News and Opinion from Sisters, Oregon

Obstacles to diet and weight loss

The weight loss desire of our nation is insatiable, and despite our purest intentions, many health and fitness professionals are still getting it wrong, wondering “Why can’t these people see how simple it is?” Or “why can’t they give up the late-night binges of ice cream? Don’t they see all those extra calories?”

What goes wrong?

The Depletion-Binge- Depletion Cycle: This is most common with highly-motivated dieters. They stick to a diet, no carbs, no sugar, no this or that. Their body gets depleted, screaming for enough calories to function, yet their advisory begins to resist after a life of indulgence. By the end of the day, it can go on no longer. Out comes the ice cream, the wine, the brownies. Out the window go all the diet restrictions

Sound familiar? The reason why this happens is because the body requires a minimum amount of nutrients, and calories to exist. Our dieter is well below the threshold — skipping breakfast and eating celery and peanut butter for lunch. Handfuls of snacks throughout the day.

Better to make sure that calories total is not below 20 percent of maintenance. This means that if a person needs 2,400 calories a day, they can aim for around 2,000. This is not a rapid six-week weight loss miracle of social media glory, but they will be left with ego intact and keep the train rolling well beyond six weeks. Dieting is about simple changes over the long haul.

Over-exercising: A person starts a diet, and begins exercising much more than usual at the same time. Here is the problem: training with intention requires increased metabolism, muscle recovery, and regeneration, which all require more energy. This isn’t to say one can’t diet and exercise in harmony, but the level at which one does so will be compromised. A person training to run a marathon and lose 20 pounds will have some choices to make. Either they get smarter about exercise fueling and recovery (beneficial to performance) or they ease the training to very simple parameters (allowing them to lower calories for weight loss).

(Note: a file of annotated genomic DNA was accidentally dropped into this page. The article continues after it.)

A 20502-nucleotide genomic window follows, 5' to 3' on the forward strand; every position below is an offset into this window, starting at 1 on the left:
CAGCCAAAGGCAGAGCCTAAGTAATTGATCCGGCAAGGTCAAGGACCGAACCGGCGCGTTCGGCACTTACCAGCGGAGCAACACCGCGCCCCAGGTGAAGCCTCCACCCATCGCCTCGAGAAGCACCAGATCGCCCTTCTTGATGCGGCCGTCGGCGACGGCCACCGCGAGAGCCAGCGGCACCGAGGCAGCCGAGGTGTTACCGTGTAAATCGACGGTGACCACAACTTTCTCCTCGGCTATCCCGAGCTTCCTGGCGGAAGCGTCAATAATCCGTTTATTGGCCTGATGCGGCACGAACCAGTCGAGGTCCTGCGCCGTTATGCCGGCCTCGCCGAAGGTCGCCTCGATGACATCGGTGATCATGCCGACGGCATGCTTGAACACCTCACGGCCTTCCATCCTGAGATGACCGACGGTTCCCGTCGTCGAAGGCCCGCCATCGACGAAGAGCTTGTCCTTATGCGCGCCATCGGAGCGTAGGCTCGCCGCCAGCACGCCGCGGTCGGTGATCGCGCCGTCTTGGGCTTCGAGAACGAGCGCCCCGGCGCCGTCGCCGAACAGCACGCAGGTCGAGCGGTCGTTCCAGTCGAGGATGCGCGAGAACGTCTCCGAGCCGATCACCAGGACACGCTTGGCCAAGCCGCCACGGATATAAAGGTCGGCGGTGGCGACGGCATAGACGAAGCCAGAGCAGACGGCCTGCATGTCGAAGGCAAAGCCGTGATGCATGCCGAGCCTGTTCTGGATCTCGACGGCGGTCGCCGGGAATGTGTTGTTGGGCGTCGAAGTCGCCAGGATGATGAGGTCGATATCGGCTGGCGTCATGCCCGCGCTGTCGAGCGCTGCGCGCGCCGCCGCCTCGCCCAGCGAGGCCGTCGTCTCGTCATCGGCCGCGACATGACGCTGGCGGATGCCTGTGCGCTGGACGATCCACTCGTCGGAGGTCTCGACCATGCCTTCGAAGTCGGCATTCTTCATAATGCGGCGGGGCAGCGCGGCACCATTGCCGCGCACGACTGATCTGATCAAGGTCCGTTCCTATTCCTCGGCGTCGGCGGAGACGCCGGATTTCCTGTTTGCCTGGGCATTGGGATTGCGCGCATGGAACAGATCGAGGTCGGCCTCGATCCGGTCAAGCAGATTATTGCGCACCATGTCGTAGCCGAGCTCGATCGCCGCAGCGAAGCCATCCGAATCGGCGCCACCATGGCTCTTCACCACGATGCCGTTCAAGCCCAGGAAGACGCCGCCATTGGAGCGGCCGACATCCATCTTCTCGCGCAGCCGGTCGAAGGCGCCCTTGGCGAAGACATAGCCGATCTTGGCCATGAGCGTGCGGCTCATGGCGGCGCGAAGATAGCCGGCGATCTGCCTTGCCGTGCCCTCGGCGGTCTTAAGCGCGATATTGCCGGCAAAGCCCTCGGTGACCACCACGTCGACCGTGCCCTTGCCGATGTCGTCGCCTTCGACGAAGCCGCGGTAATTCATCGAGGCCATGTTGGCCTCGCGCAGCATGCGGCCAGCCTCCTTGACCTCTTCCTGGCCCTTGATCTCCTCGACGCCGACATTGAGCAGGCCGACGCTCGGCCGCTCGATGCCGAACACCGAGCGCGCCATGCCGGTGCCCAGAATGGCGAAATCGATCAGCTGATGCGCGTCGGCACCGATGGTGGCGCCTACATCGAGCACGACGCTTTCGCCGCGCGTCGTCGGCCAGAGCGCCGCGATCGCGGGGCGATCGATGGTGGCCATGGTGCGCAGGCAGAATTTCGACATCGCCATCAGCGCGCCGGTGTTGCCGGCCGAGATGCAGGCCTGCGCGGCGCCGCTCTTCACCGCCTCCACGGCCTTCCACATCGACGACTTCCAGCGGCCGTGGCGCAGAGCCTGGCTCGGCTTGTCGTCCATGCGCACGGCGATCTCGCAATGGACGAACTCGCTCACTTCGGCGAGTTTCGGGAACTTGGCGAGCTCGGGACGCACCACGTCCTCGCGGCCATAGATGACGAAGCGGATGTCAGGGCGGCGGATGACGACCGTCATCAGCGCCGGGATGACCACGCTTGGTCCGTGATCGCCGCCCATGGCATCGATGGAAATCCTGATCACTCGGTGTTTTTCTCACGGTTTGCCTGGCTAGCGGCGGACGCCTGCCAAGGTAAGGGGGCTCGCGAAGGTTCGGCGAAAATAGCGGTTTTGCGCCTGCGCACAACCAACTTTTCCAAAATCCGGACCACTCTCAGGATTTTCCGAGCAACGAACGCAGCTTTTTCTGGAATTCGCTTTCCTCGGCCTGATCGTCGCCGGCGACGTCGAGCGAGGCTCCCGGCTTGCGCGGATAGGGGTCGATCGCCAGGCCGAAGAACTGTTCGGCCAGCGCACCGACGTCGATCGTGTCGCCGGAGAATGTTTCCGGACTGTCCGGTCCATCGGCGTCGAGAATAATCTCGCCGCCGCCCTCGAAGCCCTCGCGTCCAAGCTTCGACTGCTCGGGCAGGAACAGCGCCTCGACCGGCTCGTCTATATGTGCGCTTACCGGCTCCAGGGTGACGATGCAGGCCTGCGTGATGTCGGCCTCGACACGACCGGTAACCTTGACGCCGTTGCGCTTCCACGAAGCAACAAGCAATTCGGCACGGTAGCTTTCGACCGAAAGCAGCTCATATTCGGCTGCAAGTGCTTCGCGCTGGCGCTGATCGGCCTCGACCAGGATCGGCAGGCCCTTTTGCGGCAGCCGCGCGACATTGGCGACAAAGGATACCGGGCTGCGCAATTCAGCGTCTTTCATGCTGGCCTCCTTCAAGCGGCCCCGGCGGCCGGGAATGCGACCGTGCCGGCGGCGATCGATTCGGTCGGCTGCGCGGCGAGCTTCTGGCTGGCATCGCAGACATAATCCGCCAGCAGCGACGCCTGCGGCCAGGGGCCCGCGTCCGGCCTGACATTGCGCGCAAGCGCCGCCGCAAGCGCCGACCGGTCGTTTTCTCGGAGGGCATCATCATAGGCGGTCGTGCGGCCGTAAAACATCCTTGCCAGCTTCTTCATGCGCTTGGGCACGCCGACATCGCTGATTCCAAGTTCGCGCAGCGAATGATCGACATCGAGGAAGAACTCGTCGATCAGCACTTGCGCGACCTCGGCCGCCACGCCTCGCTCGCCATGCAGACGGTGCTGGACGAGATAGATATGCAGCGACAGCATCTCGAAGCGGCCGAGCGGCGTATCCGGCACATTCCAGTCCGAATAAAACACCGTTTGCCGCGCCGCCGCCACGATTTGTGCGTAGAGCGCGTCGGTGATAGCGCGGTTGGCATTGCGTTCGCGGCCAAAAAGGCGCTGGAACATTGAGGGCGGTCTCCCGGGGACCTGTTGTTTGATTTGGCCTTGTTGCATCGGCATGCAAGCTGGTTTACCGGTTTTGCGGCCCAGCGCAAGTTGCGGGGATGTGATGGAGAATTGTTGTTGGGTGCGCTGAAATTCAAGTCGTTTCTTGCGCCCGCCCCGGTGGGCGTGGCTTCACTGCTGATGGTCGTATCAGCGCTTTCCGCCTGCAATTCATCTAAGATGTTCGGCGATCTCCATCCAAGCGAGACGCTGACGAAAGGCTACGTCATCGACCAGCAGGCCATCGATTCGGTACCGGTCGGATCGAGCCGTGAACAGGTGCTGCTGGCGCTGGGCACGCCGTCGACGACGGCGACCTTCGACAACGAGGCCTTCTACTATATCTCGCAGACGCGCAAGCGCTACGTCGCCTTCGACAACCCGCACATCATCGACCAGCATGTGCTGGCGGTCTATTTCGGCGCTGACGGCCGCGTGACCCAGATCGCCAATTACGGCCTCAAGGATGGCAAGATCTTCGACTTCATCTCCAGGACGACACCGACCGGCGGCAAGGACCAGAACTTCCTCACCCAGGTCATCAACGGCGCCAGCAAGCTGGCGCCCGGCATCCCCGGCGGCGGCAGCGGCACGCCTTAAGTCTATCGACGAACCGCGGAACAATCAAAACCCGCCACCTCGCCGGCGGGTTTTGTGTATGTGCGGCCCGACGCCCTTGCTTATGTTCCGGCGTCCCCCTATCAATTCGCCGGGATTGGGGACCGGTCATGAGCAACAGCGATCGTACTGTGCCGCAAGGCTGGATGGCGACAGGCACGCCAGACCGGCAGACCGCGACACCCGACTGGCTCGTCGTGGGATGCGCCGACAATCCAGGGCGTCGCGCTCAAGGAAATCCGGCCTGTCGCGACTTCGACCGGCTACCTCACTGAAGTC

If exercise is more for activity and general fitness there is no issue — but know the difference between training and diet for the best results.

Mindless Snacking: Coffee for breakfast, a sandwich with hummus and veggies at lunch, and a salad for dinner. You’re lucky to get 1,000 calories there (about half of a sensible diet). What’s that? No weight loss? Look deeper. Handfuls of peanuts between calls? A bowl of chips beside you while watching TV? A spoonful of almond butter here and there? There’s around 1,000 calories of less-than-noticeable eating. This will surely lead to the weight-loss plateau many are lamenting.

Over-analyzing: Articles about fad diets, avoiding gluten, or toxic dairy convolute simple nutrition. This pressures a person to conform to trends around minutiae before establishing the basics. Does anyone know a person who may only buy organic, yet 50 percent of their meals consist frozen prepared meals? Or the person who scrutinizes toxins in certain foods yet barrages their body with boozy drinks? “Stay away from fast food,” they say; yet the freezer full of “Trader Jeff’s” frozen spinach and cheese enchiladas is righteous because, certainly a major corporate food producer has its customers’ health and wellness above it’s profits, unlike fast food chains.

Weight gain is a creep of excess that manifests over time; the palette adapts to salty, sugary, and sweet treats. To undo this, a person needs to decrease calories, and improve the nutritional quality. This means scaling back, while still nourishing the body, and getting one’s mind wrapped around the tenants of simple nutrition. Eat simple foods, with the least amount of processing, and enjoy the tastes and flavors without worry. When whole grains and complex carbs, lean meat, veggies and fruits make up 80 percent of the foods consumed, you have a good start.


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